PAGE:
Motorcycle [Pearse]

Maker and role
Richard Pearse, Maker
Production date
Circa 1912
See full details

Object detail

Accession number
Production period
Pearse Motorcycle - a pedal cycle converted to power cycle by the addition of a benzene engine. Leather/ plastic handle bars, leather/ plastic feet rests/ pedals. Satchel attached to the back rest above the rear tyre.
Brief History
This bicycle was motorised in 1912 by New Zealand inventor, Richard Pearse, when he was living in Milton, Otago. Pearse attached a spare aero-engine to a pedal powered bike to travel between his farm and the town of Milton. Pearse’s biographer, Gordon Ogilvie, includes memoirs shared by Milton residents of the time describing the sound and sight of the bicycle which was used by Pearse to attend sporting events or collect supplies.

The engine was described by engineer E. Harry as a single cylinder, air-cooled, four stroke petrol engine made from sheet metal, with modifications likely made by Pearse. It was not the first aero-engine Pearse had come across, as records show he had already built at least two of his own aircraft engines while he was experimenting and testing his monoplane – two- and four-cylinder engines described by Pearse in a 1906 patent and the latter by the Temuka Leader in 1909.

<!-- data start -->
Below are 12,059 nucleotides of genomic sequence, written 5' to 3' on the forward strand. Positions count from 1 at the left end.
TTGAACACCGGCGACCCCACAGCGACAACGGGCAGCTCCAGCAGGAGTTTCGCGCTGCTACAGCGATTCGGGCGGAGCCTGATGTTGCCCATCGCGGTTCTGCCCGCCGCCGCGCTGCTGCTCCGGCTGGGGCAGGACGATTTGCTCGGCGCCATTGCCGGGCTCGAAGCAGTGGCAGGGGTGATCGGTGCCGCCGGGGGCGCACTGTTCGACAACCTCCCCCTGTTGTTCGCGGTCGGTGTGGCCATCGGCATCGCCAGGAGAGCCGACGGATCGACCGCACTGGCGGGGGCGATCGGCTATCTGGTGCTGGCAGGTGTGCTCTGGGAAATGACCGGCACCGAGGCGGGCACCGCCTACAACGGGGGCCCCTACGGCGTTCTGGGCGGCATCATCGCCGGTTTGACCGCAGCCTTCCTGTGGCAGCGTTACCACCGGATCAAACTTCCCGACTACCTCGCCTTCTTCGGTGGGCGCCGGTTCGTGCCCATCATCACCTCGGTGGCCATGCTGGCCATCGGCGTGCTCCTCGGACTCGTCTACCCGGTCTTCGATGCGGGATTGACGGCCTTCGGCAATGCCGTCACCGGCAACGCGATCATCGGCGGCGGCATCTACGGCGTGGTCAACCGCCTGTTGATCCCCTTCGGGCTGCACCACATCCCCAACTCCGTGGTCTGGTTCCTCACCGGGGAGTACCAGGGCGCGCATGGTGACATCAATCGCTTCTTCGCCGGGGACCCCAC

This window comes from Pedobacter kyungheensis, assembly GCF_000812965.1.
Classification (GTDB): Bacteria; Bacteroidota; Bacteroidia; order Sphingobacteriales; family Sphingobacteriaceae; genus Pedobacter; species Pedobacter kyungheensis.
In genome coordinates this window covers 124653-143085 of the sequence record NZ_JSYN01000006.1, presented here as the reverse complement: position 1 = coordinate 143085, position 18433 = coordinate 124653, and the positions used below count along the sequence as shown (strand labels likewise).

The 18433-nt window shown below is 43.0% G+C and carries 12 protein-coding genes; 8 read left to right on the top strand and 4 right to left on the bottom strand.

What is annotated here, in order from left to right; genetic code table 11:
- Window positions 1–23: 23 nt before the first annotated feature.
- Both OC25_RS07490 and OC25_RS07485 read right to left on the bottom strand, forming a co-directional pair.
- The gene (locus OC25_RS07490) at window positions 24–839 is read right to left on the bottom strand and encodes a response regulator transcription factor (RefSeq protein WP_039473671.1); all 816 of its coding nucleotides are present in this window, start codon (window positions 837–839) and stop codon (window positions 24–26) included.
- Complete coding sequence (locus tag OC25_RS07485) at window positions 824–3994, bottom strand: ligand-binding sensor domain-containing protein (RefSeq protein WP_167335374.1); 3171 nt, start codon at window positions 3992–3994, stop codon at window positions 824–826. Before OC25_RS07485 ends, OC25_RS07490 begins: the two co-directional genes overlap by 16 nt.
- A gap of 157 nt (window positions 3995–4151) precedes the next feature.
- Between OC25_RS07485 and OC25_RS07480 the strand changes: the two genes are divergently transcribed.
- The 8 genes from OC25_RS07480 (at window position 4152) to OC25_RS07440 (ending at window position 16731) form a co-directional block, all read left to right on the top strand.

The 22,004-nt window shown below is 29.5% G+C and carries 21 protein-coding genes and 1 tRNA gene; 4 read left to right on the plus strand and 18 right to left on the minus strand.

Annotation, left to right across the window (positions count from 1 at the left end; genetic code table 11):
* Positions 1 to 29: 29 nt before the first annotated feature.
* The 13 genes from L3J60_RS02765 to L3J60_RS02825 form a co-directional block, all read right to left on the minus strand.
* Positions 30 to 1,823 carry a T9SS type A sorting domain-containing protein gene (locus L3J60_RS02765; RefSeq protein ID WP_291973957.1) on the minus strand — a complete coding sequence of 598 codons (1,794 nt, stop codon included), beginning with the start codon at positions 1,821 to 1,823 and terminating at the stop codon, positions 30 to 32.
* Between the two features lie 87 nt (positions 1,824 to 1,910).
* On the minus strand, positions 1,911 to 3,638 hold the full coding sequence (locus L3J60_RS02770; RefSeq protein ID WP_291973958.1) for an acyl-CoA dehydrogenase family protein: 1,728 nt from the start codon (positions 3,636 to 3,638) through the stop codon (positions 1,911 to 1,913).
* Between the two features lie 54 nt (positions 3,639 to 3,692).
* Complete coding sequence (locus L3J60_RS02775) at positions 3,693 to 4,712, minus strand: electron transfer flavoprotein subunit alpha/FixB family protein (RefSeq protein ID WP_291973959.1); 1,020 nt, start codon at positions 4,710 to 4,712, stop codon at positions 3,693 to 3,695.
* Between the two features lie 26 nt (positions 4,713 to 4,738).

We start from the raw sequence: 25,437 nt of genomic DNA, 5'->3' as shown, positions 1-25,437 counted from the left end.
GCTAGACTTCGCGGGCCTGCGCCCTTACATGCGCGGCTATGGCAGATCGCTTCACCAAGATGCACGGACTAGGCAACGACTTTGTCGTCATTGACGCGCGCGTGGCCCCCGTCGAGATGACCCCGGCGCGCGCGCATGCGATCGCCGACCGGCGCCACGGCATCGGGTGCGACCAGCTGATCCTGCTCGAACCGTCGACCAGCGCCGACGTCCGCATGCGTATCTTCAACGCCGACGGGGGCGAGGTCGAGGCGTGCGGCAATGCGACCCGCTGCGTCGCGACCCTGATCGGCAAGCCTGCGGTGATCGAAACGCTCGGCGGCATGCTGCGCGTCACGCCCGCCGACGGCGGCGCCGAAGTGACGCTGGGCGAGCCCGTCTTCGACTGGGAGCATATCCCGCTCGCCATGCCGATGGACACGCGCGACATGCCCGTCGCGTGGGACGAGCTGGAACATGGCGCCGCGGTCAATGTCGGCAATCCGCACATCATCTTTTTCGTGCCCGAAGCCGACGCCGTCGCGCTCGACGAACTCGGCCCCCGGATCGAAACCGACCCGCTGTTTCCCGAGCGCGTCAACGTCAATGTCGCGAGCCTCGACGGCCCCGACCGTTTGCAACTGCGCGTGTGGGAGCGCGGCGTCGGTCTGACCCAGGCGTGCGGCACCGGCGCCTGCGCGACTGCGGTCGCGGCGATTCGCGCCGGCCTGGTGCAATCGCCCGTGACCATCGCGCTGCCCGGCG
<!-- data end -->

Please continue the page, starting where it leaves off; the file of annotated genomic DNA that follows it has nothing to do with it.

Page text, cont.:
It was donated to MOTAT in 1964, as part of the Sir George Bolt collection. In the years after Pearse's death in 1953, Bolt had researched the whereabouts of some of the inventions Pearse had made. This cycle was found on a farm at Tai Tapu in 1959 and reached MOTAT in a relatively intact state.
Other name
Power Cycle
Credit Line
Richard Pearse. Circa 1912. Motorcycle [Pearse], 1964.133. The Museum of Transport and Technology (MOTAT).


Public comments

Be the first to comment on this object record.

Google reCaptchaThis site is protected by reCAPTCHA and the Google Privacy Policy and Terms of Service apply.